http://lichtyguitars.com/2016/05/04/modified-baritone-ukulele-in-the-making-u106/

dkcrown
08-13-2017, 01:46 AM
Congrats on your beautiful new baritone. And what a pedigree!

Ukulele Eddie
08-13-2017, 02:41 AM
Congrats, Rainer. Your search for a special baritone is finally complete. What a gorgeous sounding and looking instrument. The top really is stunning. It's readily apparent that Neal is enjoying making music with this very special instrument, as I'm sure will for many, many years to come.

Osprey
08-13-2017, 04:12 AM
Congratulations! That's a super looking and sounding Baritone. Great playing as well.

Mezcalero
08-13-2017, 04:43 AM
I had my eye on that one Rainer. If the scale had been longer it would probably be with me now :) I already have a couple of 19" scale baritones and they are a lot of fun to play. I was curious about the sound holes, and it sounds like besides being a fantastic looking design idea, they are very functional as well.

I am glad to hear you're happy with Ziggy. You'll have to play a song for David Bowie on her :)

lfoo6952
08-13-2017, 05:04 AM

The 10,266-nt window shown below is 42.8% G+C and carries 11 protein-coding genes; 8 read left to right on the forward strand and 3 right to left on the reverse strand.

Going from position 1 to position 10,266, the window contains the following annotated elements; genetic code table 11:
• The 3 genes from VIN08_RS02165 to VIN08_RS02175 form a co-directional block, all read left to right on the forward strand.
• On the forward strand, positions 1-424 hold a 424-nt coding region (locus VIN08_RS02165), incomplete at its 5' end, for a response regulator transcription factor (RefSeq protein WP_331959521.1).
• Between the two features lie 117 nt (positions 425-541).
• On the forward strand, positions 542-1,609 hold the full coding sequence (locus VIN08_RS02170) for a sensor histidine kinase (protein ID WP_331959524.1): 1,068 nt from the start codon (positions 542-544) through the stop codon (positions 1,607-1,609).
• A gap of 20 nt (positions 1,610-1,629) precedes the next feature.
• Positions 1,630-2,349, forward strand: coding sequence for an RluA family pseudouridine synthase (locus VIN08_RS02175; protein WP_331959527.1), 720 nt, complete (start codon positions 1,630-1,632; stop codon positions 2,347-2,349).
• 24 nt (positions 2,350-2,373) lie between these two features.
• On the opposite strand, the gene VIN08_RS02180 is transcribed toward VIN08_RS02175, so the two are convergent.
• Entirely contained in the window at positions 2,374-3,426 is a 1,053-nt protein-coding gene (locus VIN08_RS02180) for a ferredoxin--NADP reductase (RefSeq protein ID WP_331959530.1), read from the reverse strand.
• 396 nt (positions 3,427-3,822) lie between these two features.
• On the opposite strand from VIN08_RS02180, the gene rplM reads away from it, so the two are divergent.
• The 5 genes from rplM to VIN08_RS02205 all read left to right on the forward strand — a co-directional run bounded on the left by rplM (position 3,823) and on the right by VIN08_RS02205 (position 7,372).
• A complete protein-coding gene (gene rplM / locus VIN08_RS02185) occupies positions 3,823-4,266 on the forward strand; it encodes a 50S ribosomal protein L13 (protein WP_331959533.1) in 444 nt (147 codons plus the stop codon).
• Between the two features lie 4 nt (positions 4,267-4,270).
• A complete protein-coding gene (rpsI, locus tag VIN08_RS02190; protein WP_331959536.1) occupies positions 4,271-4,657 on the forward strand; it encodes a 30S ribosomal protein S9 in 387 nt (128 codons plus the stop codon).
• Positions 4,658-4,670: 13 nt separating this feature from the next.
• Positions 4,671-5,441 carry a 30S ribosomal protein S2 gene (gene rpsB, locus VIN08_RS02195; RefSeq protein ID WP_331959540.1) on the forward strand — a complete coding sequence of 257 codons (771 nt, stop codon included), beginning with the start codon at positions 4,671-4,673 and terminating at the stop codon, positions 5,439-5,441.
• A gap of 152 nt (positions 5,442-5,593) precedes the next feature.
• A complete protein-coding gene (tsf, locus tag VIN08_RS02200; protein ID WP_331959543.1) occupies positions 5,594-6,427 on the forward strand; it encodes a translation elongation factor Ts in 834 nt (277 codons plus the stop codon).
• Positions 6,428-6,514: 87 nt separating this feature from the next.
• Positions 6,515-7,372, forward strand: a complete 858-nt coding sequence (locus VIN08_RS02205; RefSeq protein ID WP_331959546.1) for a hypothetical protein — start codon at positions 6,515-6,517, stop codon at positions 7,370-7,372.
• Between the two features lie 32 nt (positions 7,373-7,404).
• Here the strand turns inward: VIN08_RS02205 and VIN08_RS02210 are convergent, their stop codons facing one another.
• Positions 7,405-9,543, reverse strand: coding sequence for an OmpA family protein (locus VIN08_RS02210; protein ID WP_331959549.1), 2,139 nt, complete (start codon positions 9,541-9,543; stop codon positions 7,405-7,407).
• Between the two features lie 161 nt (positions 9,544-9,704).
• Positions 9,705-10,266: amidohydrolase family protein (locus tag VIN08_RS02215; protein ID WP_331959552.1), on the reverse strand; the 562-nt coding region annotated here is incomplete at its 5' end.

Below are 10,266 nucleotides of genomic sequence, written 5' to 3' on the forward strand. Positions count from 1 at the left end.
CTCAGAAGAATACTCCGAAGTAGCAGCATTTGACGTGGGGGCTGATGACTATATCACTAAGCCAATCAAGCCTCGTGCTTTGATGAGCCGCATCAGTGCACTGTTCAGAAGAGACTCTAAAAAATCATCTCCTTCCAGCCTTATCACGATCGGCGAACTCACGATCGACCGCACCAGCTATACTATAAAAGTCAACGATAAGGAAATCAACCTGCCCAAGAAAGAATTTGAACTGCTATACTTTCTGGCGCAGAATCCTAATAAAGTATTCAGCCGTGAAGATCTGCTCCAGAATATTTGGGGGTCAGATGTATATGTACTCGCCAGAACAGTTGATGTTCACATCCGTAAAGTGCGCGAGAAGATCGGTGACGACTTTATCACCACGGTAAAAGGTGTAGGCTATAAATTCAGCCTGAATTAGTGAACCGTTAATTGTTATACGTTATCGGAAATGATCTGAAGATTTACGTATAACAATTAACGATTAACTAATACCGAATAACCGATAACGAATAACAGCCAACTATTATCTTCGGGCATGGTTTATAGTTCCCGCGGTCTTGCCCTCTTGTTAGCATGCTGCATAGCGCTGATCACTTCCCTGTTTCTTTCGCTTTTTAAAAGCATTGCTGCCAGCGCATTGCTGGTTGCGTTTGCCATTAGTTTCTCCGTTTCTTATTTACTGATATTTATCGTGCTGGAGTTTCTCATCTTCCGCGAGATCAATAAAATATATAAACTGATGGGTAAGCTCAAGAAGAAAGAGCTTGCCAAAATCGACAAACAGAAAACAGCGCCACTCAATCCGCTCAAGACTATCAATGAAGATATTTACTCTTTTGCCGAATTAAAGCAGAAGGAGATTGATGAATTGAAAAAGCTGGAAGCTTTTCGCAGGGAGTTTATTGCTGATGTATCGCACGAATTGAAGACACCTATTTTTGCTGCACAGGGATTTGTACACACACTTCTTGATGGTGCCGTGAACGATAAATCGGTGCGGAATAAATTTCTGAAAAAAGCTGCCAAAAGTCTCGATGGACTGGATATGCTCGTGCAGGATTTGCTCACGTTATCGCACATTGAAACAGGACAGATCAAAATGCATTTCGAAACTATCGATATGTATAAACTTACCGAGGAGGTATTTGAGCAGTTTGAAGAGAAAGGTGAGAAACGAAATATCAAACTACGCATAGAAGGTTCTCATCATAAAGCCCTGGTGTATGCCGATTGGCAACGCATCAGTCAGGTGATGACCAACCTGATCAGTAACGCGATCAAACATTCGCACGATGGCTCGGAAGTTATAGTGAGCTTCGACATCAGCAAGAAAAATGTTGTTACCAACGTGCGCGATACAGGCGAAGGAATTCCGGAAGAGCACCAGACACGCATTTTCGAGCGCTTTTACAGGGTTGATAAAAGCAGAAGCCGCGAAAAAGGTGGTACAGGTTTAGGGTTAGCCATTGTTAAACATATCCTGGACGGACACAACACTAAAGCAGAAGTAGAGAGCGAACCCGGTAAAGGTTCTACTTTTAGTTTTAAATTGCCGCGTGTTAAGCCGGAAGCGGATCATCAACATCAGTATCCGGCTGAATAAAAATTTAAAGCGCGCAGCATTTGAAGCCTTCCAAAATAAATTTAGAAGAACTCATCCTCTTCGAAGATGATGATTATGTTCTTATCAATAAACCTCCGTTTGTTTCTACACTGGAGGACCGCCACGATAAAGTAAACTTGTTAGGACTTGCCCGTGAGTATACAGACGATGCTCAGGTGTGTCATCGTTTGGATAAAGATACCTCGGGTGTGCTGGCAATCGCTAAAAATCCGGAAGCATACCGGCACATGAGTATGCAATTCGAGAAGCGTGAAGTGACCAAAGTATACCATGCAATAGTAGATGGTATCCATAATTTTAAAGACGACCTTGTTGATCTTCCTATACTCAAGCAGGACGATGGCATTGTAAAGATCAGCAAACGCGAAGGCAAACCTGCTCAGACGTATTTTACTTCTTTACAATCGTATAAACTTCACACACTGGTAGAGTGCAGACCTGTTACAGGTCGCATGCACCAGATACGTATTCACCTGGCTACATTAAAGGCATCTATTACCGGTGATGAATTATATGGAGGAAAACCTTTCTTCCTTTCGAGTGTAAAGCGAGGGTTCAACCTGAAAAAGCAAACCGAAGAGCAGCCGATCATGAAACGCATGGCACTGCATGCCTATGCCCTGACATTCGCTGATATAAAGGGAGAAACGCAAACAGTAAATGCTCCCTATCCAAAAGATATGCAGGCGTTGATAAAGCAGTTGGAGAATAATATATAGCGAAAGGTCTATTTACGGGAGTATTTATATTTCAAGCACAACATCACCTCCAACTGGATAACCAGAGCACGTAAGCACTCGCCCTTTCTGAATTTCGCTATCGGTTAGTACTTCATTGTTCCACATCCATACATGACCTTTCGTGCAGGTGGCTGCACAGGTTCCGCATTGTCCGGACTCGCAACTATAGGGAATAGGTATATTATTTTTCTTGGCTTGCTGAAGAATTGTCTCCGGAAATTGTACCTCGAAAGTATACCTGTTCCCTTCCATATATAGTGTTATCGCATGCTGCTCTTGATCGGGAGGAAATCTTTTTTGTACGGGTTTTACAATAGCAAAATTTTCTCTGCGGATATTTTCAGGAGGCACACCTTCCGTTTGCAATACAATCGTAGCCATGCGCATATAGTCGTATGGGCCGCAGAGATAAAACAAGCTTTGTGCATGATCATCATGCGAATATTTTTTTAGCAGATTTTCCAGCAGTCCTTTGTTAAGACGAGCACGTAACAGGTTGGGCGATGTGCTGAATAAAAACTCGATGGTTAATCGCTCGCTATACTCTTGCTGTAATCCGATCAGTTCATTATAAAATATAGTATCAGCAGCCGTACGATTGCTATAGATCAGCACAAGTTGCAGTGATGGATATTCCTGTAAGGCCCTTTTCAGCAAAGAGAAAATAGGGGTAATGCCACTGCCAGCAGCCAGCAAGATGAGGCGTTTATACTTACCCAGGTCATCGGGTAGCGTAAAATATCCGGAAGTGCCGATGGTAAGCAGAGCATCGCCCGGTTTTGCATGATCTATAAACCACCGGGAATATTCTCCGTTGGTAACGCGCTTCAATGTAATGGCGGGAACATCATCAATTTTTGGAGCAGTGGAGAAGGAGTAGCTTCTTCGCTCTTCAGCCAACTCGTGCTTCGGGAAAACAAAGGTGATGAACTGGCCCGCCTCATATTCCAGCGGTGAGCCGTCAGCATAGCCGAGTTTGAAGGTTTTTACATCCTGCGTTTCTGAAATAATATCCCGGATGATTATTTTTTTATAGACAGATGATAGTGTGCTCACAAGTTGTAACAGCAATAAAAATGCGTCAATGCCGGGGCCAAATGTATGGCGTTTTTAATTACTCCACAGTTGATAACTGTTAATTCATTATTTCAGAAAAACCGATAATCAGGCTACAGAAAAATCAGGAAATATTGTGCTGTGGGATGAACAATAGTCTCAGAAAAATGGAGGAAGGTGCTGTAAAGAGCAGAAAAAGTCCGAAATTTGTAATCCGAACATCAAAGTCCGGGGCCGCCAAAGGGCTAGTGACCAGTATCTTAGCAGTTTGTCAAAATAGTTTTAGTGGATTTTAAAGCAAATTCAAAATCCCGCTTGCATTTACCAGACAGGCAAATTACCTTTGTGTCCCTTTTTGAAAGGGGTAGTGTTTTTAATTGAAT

Congratulations Rakele. It sounds lovely.

Rakelele
08-13-2017, 08:08 AM
I had my eye on that one Rainer. If the scale had been longer it would probably be with me now :) I already have a couple of 19" scale baritones and they are a lot of fun to play. I was curious about the sound holes, and it sounds like besides being a fantastic looking design idea, they are very functional as well.

Thanks, Kevin. Good to know others were interested in this rather unique ukulele, too. By the way, the scale on this is more like 20.5", I just measured (518 mm). I think this scale length works perfect for DGBE tuning, along with the broader body shape. This really helps with the guitar-like sound, something that could probably not be accomplished so well with a 19" scale. Therefore, a longer scale was an important point in my search for the perfect baritone. I think, this one is it for me.